GENEVA (AP) - Credit Suisse on Thursday posted a 33 percent rise in second-quarter profits from a year ago, driven by solid returns from its scaled-backed investment banking division as well as other cost-cutting.
GENEVA (AP) — Credit Suisse on Thursday posted a 33 percent rise in second-quarter profits from a year ago, driven by solid returns from its scaled-backed investment banking division as well as other cost-cutting.
But shares in Switzerland's second-biggest bank fell 3.27 percent Thursday to 27.47 francs on the Zurich exchange.
The Zurich-based bank said it made a net profit of 1.045 billion Swiss francs ($1.11 billion) in the second-quarter, up from 788 million francs in the comparable period of 2012.
That was based on a rise in net revenue to 7 billion francs from 6.3 billion francs, according to a second-quarter statement from the bank, second in size only to its crosstown rival, UBS AG, the nation's biggest.
Credit Suisse also has been increasing its capital reserves to meet strict new banking regulations, and said that is has trimmed $112 billion in risk-weighted assets from its investment banking since late in 2011. Like UBS, Credit Suisse is on the list of the 29 "global systemically important banks" that the Bank for International Settlements — the Basel, Switzerland-based central bank for central banks — considers too big to fail.
Chief Executive Brady Dougan said the bank's "business model is performing well" and that it continues to make progress in reducing its cost base and balance sheet.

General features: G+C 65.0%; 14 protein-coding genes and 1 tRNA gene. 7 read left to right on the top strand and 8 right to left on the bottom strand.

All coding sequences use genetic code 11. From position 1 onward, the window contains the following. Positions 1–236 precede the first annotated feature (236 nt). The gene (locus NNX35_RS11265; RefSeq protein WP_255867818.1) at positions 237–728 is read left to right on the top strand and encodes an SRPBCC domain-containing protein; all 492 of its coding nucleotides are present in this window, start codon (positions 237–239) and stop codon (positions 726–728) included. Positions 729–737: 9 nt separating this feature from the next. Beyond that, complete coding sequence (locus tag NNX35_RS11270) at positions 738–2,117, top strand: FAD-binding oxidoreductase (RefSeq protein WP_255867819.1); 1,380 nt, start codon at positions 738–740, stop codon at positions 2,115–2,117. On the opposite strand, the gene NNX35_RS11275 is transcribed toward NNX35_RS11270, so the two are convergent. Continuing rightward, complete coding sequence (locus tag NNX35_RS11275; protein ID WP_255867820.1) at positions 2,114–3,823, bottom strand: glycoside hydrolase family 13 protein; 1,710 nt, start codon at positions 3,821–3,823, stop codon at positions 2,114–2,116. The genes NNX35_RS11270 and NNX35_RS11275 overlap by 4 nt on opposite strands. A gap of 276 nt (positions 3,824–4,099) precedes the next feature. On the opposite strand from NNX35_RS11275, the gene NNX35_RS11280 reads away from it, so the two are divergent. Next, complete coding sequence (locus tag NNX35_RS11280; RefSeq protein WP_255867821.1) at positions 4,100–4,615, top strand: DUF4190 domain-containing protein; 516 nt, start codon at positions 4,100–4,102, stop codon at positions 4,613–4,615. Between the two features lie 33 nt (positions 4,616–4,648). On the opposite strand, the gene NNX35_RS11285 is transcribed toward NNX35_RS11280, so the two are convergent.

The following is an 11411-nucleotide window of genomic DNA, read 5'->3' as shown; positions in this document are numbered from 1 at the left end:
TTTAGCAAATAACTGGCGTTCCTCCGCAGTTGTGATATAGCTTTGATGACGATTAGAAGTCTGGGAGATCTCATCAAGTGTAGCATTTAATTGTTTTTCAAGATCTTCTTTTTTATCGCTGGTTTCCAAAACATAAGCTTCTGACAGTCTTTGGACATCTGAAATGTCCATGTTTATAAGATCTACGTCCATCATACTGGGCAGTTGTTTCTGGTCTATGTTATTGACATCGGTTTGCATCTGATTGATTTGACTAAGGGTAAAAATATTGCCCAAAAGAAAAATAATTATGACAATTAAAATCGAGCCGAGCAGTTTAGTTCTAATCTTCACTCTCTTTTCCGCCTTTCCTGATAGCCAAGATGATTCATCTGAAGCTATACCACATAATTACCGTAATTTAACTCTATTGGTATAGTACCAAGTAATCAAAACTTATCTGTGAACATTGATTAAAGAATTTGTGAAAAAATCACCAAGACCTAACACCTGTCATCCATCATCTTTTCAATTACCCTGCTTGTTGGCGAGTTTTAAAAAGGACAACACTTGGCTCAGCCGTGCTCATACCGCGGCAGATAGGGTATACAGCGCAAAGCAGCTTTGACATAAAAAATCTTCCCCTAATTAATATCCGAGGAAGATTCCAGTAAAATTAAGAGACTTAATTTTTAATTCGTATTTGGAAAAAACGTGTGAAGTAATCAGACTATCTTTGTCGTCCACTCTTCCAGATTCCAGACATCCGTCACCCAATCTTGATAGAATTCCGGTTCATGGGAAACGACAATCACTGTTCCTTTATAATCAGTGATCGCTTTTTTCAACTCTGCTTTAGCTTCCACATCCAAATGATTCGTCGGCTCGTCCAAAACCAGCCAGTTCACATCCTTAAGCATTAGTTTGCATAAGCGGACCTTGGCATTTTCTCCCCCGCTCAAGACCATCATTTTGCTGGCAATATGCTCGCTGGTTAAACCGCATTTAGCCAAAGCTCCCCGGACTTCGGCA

The bank said its private banking arm for wealthy clients had 7.6 billion francs in net new assets, with strong inflows in emerging markets, though profits fell. Its investment bank had pretax income of 754 million francs, more than double from the 314 million francs of a year ago.
The bank said it was on track to cut costs by 4.4 billion francs by the end of 2015 and had trimmed staff to 46,300 in the second quarter, down almost 4 percent from 48,200 a year earlier.
It also confirmed that it is one of the Swiss banks which asked the country's government for permission to share specific information on suspected American tax cheats with U.S. authorities so that it can avoid a protracted legal fight and stiffer penalties. Credit Suisse has already handed over some data on U.S. clients and bank employees.
Dougan, however, said it would be hard to predict when Credit Suisse might finally put the matter to rest.